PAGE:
For the first time the value of illegal activities such as prostitution and drug dealing will be recorded as part of the UK economy – but how do you measure them and what are they worth? How do you compare two economies, when the same thing happens in both, but is illegal in one?
That’s the question that’s been vexing the European Union, because the rules on narcotics and prostitution vary widely between places like Germany, Britain and the Netherlands. As a result, from now on the value of prostitution and narcotics will have to be included in official figures – and that’s just given our economy a £10 billion boost.
The scale of the industry
Based on 2009 prices, the Office for National Statistics estimates prostitution will add £5.3 billion to the UK’s Gross Domestic Product (GDP), while drugs will boost the economy by £4.4 billion. In all the years between 1997 and 2009 the impact ranges from £7 billion to £11 billion, statisticians said.
The ONS calculated that there were at least 58,000 prostitutes in Britain in 2004 – based on a charity’s estimate of the number of prostitutes in London – and that numbers since then had increased in line with demand, which it based on the growing number of British men aged over 16.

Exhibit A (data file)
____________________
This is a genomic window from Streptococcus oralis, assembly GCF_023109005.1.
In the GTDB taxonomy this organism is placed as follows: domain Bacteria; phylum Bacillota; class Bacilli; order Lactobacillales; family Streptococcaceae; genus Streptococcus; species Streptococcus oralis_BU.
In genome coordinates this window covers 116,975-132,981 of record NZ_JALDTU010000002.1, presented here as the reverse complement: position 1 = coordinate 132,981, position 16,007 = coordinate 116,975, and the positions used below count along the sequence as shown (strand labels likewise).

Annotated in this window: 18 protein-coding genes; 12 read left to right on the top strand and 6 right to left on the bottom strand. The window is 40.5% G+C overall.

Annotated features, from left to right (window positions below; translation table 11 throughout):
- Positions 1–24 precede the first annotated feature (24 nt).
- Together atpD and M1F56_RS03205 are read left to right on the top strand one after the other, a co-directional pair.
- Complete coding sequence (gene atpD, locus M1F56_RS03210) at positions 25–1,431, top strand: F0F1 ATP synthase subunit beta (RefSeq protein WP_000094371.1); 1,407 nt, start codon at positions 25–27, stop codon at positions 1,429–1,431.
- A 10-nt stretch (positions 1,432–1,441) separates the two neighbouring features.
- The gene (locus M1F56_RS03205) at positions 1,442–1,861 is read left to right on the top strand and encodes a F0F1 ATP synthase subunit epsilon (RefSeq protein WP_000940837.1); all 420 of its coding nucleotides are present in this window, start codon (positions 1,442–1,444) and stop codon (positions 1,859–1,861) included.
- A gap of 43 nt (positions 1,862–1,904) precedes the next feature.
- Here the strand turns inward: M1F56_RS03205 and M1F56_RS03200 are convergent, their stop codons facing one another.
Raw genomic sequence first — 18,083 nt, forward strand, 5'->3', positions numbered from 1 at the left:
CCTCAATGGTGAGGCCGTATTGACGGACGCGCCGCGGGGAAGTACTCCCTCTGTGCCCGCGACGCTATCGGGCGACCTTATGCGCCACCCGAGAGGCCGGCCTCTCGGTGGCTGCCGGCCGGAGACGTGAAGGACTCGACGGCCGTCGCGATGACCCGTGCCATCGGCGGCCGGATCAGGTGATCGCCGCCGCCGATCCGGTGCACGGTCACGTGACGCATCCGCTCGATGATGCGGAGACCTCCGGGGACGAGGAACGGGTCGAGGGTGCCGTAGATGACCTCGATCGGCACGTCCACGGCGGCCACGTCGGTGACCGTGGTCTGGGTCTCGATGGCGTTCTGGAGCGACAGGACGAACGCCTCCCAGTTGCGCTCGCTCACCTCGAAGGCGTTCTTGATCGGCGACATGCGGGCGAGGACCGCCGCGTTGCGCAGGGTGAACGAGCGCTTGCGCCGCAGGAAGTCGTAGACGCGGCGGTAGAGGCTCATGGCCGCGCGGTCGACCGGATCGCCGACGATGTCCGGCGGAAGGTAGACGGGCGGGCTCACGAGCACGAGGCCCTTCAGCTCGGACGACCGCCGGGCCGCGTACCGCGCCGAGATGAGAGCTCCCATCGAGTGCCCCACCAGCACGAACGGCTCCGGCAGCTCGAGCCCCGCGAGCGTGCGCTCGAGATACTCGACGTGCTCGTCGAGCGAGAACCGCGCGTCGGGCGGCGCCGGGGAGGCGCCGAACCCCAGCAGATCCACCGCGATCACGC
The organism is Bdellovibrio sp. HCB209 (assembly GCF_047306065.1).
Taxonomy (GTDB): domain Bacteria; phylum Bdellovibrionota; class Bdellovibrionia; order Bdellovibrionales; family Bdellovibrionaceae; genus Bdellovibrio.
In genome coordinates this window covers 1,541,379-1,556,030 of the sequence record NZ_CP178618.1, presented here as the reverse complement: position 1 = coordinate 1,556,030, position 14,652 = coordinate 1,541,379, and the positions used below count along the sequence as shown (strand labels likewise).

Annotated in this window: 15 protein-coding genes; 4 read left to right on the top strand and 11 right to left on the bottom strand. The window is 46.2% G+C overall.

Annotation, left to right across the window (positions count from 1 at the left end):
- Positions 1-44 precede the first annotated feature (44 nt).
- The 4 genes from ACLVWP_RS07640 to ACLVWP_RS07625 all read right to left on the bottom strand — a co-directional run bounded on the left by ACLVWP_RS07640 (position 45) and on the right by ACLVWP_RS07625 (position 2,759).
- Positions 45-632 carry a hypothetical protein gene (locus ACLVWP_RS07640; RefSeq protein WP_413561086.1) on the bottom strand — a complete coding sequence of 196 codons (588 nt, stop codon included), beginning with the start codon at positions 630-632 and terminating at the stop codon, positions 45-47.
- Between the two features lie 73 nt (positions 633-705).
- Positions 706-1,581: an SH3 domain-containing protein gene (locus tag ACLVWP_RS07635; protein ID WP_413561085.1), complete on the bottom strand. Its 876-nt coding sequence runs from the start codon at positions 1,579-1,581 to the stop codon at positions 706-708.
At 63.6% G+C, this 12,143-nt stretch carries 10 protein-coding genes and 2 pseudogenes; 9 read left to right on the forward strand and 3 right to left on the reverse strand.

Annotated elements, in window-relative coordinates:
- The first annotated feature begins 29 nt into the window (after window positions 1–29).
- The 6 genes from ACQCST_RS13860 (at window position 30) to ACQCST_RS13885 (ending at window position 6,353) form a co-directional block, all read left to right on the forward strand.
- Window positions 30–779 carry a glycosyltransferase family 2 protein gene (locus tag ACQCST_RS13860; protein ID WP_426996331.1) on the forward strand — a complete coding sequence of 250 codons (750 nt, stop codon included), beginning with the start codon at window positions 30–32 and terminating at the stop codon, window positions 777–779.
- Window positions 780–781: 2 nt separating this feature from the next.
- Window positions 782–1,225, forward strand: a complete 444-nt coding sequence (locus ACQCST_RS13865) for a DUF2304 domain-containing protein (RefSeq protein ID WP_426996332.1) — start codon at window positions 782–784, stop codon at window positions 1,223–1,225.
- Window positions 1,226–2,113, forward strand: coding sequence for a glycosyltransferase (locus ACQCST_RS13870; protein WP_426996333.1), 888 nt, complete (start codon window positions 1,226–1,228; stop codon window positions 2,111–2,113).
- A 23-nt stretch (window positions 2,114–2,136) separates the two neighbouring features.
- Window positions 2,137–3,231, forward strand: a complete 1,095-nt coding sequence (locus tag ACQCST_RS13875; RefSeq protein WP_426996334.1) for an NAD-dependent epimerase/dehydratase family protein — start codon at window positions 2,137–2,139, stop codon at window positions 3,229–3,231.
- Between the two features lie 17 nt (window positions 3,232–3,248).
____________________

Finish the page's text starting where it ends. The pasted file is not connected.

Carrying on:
How do you measure illegal activity?
To measure the contribution of “prostitution services”, statisticians assed the value of rental of brothels, sales of condoms and sales of clothes worn by sex workers.
The ONS turned to Dutch research on the number of clients a typical prostitute has each week, as well as how much she or he spent on job-specific clothing and condoms to help with estimates – €125 a year and 50 cents per client respectively. Prices were taken from a website where customers review British prostitutes and were inflation-adjusted using rates for lap-dancers and escorts already collected by the ONS.
When Looking at illegal drugs, the ONS worked from data looking at production and sales of crack cocaine, powder cocaine, heroin, cannabis, ecstasy and amphetamines using government estimates of the number of drug users. The data will class growing drugs or importing them as “production”, buying them for home use as “expenditure”, and selling them as “income”.
Figures for an average drug user’s consumption proved more problematic. Two sources used for the price and purity of drugs – a United Nations survey and a government forensics laboratory – were no longer available, the ONS said.
Of course, being against the law, these remain only estimates.
“The estimates are based on data of variable quality, with the estimates of illegal drugs activity markedly stronger than those of prostitution, but both definitely weaker than the estimates of legal activity,” the ONS said.
Impact on the economy
A £10billion boost adds about 1% to British GDP, and with half of cannabis assumed to be grown in Britain, also offers a small boost to Britain’s farming and pharmaceuticals sectors
However the inclusion of drugs in official data also widens Britain’s trade deficit, as the ONS assumes almost all drugs are imported.